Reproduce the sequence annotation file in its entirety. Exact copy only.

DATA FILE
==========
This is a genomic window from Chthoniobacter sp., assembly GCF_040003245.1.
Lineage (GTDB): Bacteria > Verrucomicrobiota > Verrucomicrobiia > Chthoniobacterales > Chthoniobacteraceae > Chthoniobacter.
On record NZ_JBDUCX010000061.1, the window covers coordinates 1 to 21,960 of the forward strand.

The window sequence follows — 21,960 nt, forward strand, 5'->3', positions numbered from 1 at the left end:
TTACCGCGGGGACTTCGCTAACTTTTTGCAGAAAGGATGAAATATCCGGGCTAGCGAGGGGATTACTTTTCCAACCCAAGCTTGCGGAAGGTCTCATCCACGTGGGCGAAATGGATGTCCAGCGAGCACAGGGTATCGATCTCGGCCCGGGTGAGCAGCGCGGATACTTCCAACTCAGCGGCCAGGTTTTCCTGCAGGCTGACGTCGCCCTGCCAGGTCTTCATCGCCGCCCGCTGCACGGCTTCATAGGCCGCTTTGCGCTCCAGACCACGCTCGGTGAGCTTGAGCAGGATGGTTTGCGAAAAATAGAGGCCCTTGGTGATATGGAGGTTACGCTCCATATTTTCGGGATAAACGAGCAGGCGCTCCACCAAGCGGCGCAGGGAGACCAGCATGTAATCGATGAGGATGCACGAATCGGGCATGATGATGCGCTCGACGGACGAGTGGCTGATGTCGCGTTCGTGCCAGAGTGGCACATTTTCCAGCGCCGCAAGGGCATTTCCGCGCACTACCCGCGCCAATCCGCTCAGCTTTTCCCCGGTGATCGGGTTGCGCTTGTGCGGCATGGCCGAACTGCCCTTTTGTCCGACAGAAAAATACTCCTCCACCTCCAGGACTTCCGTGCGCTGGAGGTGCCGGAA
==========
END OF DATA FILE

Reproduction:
This is a genomic window from Chthoniobacter sp., assembly GCF_040003245.1.
Lineage (GTDB): Bacteria > Verrucomicrobiota > Verrucomicrobiia > Chthoniobacterales > Chthoniobacteraceae > Chthoniobacter.
On record NZ_JBDUCX010000061.1, the window covers coordinates 1 to 21,960 of the forward strand.

The window sequence follows — 21,960 nt, forward strand, 5'->3', positions numbered from 1 at the left end:
TTACCGCGGGGACTTCGCTAACTTTTTGCAGAAAGGATGAAATATCCGGGCTAGCGAGGGGATTACTTTTCCAACCCAAGCTTGCGGAAGGTCTCATCCACGTGGGCGAAATGGATGTCCAGCGAGCACAGGGTATCGATCTCGGCCCGGGTGAGCAGCGCGGATACTTCCAACTCAGCGGCCAGGTTTTCCTGCAGGCTGACGTCGCCCTGCCAGGTCTTCATCGCCGCCCGCTGCACGGCTTCATAGGCCGCTTTGCGCTCCAGACCACGCTCGGTGAGCTTGAGCAGGATGGTTTGCGAAAAATAGAGGCCCTTGGTGATATGGAGGTTACGCTCCATATTTTCGGGATAAACGAGCAGGCGCTCCACCAAGCGGCGCAGGGAGACCAGCATGTAATCGATGAGGATGCACGAATCGGGCATGATGATGCGCTCGACGGACGAGTGGCTGATGTCGCGTTCGTGCCAGAGTGGCACATTTTCCAGCGCCGCAAGGGCATTTCCGCGCACTACCCGCGCCAATCCGCTCAGCTTTTCCCCGGTGATCGGGTTGCGCTTGTGCGGCATGGCCGAACTGCCCTTTTGTCCGACAGAAAAATACTCCTCCACCTCCAGGACTTCCGTGCGCTGGAGGTGCCGGAA